Enterprise corporate software and Comdex don't usually go together, but with a potential audience of over 200,000 computer addicts swarming into Las Vegas next week, why not?
Microsoft, Lotus, and Borland International are among the companies who will address the concerns of corporate customers by releasing new software for networked computers.
In conjunction with the hype surrounding low-cost alternatives to PCs, the Redmond, Washington-based Microsoft will cover its bases with the beta release of a technology for its Windows NT Server operating system, currently code-named Hydra. Hydra allows multiple types of clients to access desktop applications residing on a server.
The initial version of Hydra, constructed with the aid of software makers Citrix and Prologue Software, is designed to run on top of current versions of Windows NT Server 4.0. Future development of the technology will be placed in the core, or "kernel," of the software starting with the release of Windows NT 5.0, making it easier to add the service.
The technology consists of client- and server-based software components and may provide capabilities for the large number of task-specific "dumb terminals" that have previously been connected almost exclusively to mainframes.
The company will also launch the public version of Exchange 5.5. The latest version of Microsoft's groupware suite, code-named Osmium, will support Internet standards such as IMAP4 and LDAP3, and has enhanced interoperability technologies that were expected after the company acquired email software maker LinkAge Software in July.
Microsoft announced two versions of Exchange 5.5, a standard release and an Enterprise Edition that includes support for increased storage capacity. Size limits have been increased such that storage is limited only by the hardware on which Microsoft Exchange is hosted, according to the company.
Lastly, Microsoft will trot out an update to its Outlook messaging client software. As previously reported on November 12 by CNET's NEWS.COM, Outlook 98 adds support for a whole slew of Internet standards, like IMAP4, LDAP, and S/MIME. It also includes support for Internet calendaring standards, like iCal and vCal, which allow users to share schedule information over the Web. Support for vCard, an emerging standard for electronic business cards, is also part of the new package.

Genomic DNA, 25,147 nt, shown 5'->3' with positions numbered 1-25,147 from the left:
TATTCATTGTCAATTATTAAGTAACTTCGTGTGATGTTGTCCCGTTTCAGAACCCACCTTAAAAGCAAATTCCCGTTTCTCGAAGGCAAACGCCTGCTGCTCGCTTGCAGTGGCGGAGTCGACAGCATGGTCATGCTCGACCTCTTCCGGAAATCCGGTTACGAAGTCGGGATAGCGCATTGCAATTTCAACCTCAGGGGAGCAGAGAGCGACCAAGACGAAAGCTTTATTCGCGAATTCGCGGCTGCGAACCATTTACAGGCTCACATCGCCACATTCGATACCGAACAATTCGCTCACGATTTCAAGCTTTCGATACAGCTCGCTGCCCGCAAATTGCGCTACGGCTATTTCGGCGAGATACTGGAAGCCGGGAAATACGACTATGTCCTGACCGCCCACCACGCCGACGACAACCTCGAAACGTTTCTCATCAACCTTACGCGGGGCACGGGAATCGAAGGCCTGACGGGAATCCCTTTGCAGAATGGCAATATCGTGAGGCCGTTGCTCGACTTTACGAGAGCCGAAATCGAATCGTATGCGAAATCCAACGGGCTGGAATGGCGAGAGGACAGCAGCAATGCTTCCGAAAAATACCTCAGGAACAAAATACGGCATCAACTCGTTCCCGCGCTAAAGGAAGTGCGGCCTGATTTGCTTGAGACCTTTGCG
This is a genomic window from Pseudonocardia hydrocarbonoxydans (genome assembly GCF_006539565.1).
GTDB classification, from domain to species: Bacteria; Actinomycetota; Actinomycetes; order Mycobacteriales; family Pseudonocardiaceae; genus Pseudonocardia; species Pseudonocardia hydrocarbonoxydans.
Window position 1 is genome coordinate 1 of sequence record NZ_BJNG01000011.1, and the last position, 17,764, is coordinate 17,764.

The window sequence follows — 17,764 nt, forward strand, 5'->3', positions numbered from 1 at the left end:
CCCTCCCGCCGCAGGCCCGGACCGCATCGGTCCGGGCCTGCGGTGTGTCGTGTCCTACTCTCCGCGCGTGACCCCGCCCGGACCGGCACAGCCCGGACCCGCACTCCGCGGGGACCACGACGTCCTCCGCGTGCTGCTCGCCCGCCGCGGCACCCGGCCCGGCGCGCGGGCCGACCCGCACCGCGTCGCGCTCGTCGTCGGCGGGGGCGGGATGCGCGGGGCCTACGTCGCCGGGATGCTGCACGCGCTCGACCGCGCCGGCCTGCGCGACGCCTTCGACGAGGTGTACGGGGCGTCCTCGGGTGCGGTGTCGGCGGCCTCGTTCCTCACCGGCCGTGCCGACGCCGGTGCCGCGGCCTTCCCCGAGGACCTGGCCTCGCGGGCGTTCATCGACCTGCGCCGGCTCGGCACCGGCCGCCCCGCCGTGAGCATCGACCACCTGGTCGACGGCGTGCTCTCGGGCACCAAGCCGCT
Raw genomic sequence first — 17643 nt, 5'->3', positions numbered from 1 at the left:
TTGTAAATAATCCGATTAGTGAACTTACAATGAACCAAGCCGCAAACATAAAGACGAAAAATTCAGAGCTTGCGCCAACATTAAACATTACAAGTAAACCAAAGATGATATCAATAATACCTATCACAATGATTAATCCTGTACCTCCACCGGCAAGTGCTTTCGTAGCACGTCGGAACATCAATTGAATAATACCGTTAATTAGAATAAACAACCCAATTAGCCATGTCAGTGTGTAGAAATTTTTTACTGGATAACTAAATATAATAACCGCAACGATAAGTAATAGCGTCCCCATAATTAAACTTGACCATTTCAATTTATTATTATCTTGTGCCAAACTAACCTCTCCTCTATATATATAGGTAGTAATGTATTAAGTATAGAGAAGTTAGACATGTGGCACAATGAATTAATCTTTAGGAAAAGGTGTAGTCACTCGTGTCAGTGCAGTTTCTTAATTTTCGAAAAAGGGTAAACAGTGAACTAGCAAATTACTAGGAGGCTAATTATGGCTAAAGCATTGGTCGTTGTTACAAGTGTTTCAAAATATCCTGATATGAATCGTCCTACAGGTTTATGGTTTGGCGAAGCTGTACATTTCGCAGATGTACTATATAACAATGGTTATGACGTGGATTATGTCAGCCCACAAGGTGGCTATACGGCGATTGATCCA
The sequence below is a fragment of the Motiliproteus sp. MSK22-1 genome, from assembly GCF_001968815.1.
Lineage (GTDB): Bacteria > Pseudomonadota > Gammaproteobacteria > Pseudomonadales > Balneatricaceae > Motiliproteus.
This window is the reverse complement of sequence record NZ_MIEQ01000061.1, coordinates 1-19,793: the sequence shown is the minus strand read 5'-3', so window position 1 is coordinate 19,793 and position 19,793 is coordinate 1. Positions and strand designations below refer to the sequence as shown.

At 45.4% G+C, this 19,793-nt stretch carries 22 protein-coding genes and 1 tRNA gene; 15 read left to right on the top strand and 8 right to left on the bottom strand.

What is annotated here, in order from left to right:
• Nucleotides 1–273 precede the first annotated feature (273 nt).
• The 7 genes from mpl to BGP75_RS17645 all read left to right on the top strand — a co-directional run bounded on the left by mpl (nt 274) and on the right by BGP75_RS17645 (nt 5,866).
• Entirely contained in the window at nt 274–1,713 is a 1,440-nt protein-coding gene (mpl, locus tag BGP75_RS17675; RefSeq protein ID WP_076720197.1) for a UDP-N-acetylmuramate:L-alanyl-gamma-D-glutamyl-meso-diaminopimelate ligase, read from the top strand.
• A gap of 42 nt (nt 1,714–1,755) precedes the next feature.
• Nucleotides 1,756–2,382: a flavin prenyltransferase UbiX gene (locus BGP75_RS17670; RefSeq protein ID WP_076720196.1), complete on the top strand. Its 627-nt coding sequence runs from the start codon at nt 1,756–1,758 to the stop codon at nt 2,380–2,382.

Cambridge, Massachusetts-based Lotus Development will demo a number of packages next week at the show. Lotus Notes and Domino 4.6 will be trotted out, along with Domino Intranet Starter Pack for business email, calendaring, information sharing, and collaboration across intranets and the Internet.
The $1,695 package includes the Domino interactive Web application server, Internet mail, calendaring capabilities, 12 business applications, and a choice of five copies of Lotus Notes Desktop clients, Microsoft's Internet Explorer, or Netscape.
Lotus will also demo new synchronization software that will allow 3Com PalmPilot and IBM WorkPad users to share calendars, contacts, to-do, and memo data with Notes and Organizer users.
Lotus will also preview its built-in speech recognition device, ViaVoice, for its desktop application WordPro. The product allows users to dictate text to their computers.
Development tool maker Borland will show off new versions of its JBuilder and Delphi tools. JBuilder Client/Server Suite includes the JBuilder Java toolset, database server software, and related middleware. Pricing has not been announced. Delphi Enterprise adds the company's Entera and Midas middleware to the basic Delphi package. Pricing starts at $45,000.